TensorFlow cheat sheet
Machine Learning framework

TensorFlow version: 1.x - Date: Octobre 2018


TensorFlow is a Machine Learning framework developed by Google Inc. It includes different binding : C++, Java, Golang, Python, Javascript ... Python API is the most used by developpers


import tensorflow as tf

Module tf

Bring in all of the public TensorFlow interface.


tf.Graph() '''A TensorFlow computation, represented as a dataflow graph.'''

tf.device() '''A TensorFlow class to define the device (cpu/gpu) to use '''

tf.Operation() '''Represents a graph node that performs computation on tensors.'''

tf.Session()'''A class for running TensorFlow operations.'''


'''Returns x + y element-wise.'''
a = tf.add(x, y) 

'''Return a tensor with the same shape and contents as input. (name: A name for the operation (optional))'''
b = tf.identity(a, name=None)

'''Returns the index with the largest value across axes of a tensor
example: for a 2D tensor, axis=1 refers to rows'''
c = tf.argmax(input, axis=None,name=None)

'''Computes square root of x element-wise.'''
d = tf.sqrt(x, name=None)

More functions are available on the following link : https://www.tensorflow.org/api_docs/python/tf

Module tf.data

This module contains different class used to manipulate data. Different files format are supported. It also introduces special classes fitted to TensorFlow for encoding/decoding data.

# Load the training data into two NumPy arrays, for example using `np.load()`.
with np.load("/var/data/training_data.npy") as data:
  features = data["features"]
  labels = data["labels"]

# Assume that each row of `features` corresponds to the same row as `labels`.
assert features.shape[0] == labels.shape[0]

dataset = tf.data.Dataset.from_tensor_slices((features, labels))

If you choose tfrecord format for encoding your data, you can use the following way to read (parse) your file(s):

# It accepts one or more filenames.
filenames = ["/var/data/file1.tfrecord", "/var/data/file2.tfrecord"]
dataset = tf.data.TFRecordDataset(filenames)
#Apply a transformation function to your data
dataset = dataset.map(func) 

If your data is contained in text files, you can use the following way to read (parse) it:

# It accepts one or more filenames.
filenames = ["/var/data/file1.txt", "/var/data/file2.txt"]
dataset = tf.data.TextLineDataset(filenames)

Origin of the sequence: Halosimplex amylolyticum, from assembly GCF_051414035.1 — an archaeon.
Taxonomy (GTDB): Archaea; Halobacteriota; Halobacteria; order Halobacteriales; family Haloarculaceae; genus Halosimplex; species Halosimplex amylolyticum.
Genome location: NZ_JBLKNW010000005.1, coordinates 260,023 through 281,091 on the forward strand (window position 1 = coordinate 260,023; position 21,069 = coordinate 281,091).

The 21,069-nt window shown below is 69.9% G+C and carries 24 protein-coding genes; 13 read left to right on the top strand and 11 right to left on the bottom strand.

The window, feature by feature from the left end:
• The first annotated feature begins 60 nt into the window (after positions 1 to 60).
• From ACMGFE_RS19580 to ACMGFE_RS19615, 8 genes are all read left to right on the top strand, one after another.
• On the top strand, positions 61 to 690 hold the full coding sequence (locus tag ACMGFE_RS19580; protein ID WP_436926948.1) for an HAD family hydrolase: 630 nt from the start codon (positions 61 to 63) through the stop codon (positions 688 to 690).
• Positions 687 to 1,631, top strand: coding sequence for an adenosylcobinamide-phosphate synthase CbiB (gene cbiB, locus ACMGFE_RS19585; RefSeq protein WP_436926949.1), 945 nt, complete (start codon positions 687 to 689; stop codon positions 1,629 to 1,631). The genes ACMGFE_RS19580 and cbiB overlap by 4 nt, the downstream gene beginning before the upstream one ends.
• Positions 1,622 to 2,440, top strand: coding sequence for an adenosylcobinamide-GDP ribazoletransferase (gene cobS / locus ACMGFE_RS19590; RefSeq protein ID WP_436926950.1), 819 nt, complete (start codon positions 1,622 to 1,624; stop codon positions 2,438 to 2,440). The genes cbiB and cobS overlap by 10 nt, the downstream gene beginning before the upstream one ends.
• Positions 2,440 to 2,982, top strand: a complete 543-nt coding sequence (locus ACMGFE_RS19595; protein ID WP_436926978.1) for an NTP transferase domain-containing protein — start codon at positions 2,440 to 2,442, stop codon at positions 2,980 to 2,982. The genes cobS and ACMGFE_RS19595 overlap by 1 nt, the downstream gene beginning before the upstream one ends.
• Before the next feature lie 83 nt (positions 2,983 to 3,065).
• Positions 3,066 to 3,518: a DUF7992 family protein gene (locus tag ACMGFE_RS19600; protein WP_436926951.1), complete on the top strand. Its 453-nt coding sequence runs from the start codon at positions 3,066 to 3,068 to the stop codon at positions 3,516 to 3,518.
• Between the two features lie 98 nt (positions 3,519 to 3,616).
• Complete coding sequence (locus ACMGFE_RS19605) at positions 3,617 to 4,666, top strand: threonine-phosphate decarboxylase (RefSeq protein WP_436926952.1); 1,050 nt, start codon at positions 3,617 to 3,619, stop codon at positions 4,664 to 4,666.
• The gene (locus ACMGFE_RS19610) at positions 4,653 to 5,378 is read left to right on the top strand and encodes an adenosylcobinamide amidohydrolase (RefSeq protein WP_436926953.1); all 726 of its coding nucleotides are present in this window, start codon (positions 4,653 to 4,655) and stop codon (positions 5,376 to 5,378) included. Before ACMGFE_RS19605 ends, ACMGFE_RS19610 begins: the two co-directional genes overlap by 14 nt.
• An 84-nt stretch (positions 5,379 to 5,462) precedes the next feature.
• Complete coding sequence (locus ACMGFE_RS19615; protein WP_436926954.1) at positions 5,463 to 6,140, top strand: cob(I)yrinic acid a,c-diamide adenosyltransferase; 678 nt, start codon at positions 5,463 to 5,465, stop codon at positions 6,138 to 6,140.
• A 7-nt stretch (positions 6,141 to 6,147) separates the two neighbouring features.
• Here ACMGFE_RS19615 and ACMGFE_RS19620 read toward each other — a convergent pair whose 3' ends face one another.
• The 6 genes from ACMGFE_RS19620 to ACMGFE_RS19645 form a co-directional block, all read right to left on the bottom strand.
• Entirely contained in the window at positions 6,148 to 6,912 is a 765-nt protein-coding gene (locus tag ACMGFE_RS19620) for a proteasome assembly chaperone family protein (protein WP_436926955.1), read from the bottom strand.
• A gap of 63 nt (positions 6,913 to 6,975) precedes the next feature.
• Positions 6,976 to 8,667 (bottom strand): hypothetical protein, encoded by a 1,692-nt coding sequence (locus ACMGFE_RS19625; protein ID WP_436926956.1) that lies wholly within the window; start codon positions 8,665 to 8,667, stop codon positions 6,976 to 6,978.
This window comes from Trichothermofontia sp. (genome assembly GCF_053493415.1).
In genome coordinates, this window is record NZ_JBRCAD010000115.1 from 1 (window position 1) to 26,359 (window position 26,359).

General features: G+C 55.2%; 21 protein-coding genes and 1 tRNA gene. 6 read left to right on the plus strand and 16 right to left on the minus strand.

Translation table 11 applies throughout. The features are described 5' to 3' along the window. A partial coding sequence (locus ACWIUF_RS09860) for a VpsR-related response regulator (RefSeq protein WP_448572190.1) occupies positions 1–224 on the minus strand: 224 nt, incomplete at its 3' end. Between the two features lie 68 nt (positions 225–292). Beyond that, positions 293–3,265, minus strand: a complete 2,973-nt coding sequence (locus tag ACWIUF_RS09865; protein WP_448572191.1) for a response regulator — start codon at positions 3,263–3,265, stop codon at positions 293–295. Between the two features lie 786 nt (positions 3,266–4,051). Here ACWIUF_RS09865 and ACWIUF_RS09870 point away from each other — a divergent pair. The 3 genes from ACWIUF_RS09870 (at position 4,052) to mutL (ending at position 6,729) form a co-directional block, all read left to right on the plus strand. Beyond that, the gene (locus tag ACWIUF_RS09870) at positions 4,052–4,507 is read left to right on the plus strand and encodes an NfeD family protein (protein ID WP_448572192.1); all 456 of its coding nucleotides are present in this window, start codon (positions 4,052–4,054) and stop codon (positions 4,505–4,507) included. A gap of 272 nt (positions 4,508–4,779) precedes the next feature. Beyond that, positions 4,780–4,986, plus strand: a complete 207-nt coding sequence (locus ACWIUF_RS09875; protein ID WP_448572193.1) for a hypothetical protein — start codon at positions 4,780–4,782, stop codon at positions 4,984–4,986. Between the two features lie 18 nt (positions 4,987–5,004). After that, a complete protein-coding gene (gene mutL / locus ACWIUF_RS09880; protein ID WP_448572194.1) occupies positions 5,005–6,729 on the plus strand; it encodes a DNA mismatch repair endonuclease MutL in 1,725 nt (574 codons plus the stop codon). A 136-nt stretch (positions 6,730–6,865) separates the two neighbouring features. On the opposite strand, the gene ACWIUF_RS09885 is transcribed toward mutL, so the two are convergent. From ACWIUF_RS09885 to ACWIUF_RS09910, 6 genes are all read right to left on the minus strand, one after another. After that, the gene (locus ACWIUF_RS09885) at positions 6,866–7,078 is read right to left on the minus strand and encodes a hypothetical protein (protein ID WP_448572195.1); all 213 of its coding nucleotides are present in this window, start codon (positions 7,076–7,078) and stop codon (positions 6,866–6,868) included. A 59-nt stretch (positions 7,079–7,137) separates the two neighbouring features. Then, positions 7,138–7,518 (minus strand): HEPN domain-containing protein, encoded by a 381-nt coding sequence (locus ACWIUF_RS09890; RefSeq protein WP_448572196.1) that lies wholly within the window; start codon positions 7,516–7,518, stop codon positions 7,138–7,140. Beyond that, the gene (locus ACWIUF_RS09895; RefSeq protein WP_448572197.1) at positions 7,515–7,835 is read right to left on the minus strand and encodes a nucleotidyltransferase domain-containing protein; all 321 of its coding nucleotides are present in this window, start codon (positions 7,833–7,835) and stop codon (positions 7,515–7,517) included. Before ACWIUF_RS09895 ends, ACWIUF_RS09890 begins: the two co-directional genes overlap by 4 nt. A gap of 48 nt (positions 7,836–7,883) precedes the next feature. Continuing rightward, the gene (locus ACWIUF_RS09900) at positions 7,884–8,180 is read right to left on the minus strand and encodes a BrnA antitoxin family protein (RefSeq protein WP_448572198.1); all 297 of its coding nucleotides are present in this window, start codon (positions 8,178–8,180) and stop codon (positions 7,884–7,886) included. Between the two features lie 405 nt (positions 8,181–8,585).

In order to iterate over the dataset, TensorFlow provides the Iterator class:

# The returned iterator will be in an uninitialized state, and you must run the iterator.initializer operation before using it:
iterator = dataset.make_initializable_iterator()
#Or use one_shot iterator that will be automatically initialized:
iterator = dataset.make_one_shot_iterator()

Module tf.nn

This module introduces basic functions for computer vision and sequential data (ex : text)

# Build a graph:
input_img = tf.placeholder(tf.float32, [batch_size, height, width, channels])
filter_img = tf.Variable(tf.random_uniform([7,7,3,target_channels]))

#strides: , padding can take the values "SAME" to maintain  the same dimension of the input or "VALID"
net = tf.nn.conv2d(input_img, filter_img, strides=[1,2,2,1], padding="SAME")

More functions are available on the following link : https://www.tensorflow.org/api_docs/python/tf/nn

Module tf.metrics

In order to evaluate your model, TensorFlow provides you with different functions that you can call during the computation graph. For each target response, we compare it with the value predicted by the model:

accuracy = tf.metrics.accuracy(labels,predictions)

Calculates how often predictions matches labels. The accuracy function creates two local variables, total and count that are used to compute the frequency with which predictions matches labels. This frequency is ultimately returned as accuracy: an idempotent operation that simply divides total by count.

precision = tf.metrics.precision(labels,predictions)
recall = tf.metrics.recall(labels,predictions)

Most of the functions provided can be applied for a classification task More functions are available on the following link : https://www.tensorflow.org/api_docs/python/tf/metrics

Module tf.train

This module introduces basic classes and functions to monitor your training. In order to train your model, you need to use an optimizer that will handle the backpropagation algorithm. TensorFlow provides many implemantations of famous optimizers:

#We suppose that we have defined the loss function
your_learning_rate = value
optimizer = tf.train.AdamOptimizer(
            learning_rate = your_learning_rate

#Define the training operation:
train_op = optimizer.minimize(loss)

Below a list of the different optimizers, that you can find in the following link: https://www.tensorflow.org/api_docs/python/tf/train

tf.train.AdadeltaOptimizer #M. D. Zeiler
tf.train.AdagradDAOptimizer #John Duchi, Elad Hazan, Yoram Singer

The tf.train module also come with different Session types, that will manage running your operation graph, and provides live information about your training like the number of step, the actual value of your loss function and the actual value(s) of the metric(s) you have chosen. Below an exaustive list:


Finally, the tf.train module regroup classes and functions to define distributed training over a cluster, and provides tools to monitor it.